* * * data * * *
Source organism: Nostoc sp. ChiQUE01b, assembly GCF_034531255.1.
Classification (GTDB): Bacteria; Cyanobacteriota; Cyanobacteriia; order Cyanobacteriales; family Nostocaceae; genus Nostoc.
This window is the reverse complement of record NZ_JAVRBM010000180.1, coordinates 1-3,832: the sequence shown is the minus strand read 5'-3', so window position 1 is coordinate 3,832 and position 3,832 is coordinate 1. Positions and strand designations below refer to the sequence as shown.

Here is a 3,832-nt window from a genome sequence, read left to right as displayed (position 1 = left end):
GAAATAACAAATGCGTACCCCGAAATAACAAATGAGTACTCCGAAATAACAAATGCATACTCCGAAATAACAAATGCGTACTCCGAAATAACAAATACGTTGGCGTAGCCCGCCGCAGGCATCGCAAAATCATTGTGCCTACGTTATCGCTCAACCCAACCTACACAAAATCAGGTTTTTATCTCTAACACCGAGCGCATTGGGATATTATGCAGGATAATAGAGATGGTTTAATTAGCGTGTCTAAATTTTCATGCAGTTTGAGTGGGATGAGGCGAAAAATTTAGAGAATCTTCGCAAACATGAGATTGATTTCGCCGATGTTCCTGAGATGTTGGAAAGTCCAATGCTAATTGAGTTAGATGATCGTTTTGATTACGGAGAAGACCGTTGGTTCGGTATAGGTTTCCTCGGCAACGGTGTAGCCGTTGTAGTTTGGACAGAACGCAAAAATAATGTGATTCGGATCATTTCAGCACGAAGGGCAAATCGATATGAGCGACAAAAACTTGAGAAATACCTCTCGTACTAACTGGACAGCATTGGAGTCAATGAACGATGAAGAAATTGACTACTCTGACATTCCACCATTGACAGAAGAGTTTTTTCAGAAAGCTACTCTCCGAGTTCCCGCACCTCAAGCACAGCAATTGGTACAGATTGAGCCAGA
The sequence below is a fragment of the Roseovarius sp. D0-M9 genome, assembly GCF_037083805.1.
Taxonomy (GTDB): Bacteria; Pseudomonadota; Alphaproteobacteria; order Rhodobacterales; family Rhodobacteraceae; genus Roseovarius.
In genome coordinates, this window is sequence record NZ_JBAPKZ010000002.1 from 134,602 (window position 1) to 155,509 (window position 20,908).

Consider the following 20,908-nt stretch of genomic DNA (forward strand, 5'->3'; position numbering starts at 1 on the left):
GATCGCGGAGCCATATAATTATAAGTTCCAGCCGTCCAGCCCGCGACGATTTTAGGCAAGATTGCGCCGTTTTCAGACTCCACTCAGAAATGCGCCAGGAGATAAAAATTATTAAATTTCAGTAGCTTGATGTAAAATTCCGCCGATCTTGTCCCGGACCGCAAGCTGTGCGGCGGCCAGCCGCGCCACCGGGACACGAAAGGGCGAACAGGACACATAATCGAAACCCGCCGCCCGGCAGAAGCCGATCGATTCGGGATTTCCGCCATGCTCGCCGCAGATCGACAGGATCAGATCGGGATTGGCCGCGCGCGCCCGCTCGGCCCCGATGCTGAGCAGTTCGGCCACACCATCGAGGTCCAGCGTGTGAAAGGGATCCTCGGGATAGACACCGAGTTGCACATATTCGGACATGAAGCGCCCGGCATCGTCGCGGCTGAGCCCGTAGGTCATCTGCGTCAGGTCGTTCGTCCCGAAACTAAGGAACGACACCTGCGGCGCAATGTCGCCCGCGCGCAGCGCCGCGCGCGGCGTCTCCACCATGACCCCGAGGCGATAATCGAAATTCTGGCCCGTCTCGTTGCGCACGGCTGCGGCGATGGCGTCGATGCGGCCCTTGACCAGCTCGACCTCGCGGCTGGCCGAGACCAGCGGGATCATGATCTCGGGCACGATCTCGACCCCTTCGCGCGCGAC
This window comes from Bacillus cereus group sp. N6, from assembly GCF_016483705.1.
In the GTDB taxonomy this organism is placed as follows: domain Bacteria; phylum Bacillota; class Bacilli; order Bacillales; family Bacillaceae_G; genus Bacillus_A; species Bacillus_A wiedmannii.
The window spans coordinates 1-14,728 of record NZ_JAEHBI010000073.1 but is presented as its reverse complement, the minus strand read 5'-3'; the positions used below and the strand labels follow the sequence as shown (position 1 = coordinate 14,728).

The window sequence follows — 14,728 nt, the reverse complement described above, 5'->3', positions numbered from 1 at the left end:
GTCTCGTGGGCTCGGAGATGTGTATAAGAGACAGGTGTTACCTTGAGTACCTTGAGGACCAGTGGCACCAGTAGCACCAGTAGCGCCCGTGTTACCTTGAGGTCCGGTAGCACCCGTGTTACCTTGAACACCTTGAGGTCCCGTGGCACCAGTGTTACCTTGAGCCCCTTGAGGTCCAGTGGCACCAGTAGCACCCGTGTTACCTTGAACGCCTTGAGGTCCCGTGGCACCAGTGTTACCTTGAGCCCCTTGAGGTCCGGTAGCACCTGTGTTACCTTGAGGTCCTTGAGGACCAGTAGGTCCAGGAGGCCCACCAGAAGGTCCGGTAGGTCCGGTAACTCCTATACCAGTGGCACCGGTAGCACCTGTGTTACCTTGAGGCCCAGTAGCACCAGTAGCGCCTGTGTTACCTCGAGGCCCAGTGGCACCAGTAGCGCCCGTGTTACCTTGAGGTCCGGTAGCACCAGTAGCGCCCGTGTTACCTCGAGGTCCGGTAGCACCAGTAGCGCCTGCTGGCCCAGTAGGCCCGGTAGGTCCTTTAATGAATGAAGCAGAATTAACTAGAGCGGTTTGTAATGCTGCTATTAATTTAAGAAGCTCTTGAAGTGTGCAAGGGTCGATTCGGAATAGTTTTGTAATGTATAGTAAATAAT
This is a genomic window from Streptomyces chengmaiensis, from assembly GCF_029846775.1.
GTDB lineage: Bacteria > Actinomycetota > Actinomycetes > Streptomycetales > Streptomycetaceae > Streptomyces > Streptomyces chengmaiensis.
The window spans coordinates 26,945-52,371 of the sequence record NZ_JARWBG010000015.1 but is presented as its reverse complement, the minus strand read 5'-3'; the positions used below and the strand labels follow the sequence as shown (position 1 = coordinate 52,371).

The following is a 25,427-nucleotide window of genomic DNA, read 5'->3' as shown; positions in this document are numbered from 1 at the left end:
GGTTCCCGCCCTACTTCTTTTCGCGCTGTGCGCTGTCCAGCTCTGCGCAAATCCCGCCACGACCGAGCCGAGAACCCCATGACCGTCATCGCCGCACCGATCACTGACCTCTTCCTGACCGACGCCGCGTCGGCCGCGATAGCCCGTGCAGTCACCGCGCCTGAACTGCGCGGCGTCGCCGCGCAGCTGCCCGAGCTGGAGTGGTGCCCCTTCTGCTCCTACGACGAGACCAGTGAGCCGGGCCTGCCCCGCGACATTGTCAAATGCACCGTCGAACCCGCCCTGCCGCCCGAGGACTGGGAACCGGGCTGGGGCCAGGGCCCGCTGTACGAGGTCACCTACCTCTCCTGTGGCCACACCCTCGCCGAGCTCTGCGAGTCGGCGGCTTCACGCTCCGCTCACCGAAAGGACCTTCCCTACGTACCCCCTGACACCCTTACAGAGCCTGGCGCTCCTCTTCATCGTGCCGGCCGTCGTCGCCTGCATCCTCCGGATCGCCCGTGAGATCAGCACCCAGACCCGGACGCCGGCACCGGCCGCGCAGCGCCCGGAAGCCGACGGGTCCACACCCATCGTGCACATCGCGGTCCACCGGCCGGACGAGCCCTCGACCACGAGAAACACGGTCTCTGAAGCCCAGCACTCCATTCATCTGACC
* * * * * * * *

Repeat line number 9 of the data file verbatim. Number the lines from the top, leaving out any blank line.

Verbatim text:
Consider the following 20,908-nt stretch of genomic DNA (forward strand, 5'->3'; position numbering starts at 1 on the left):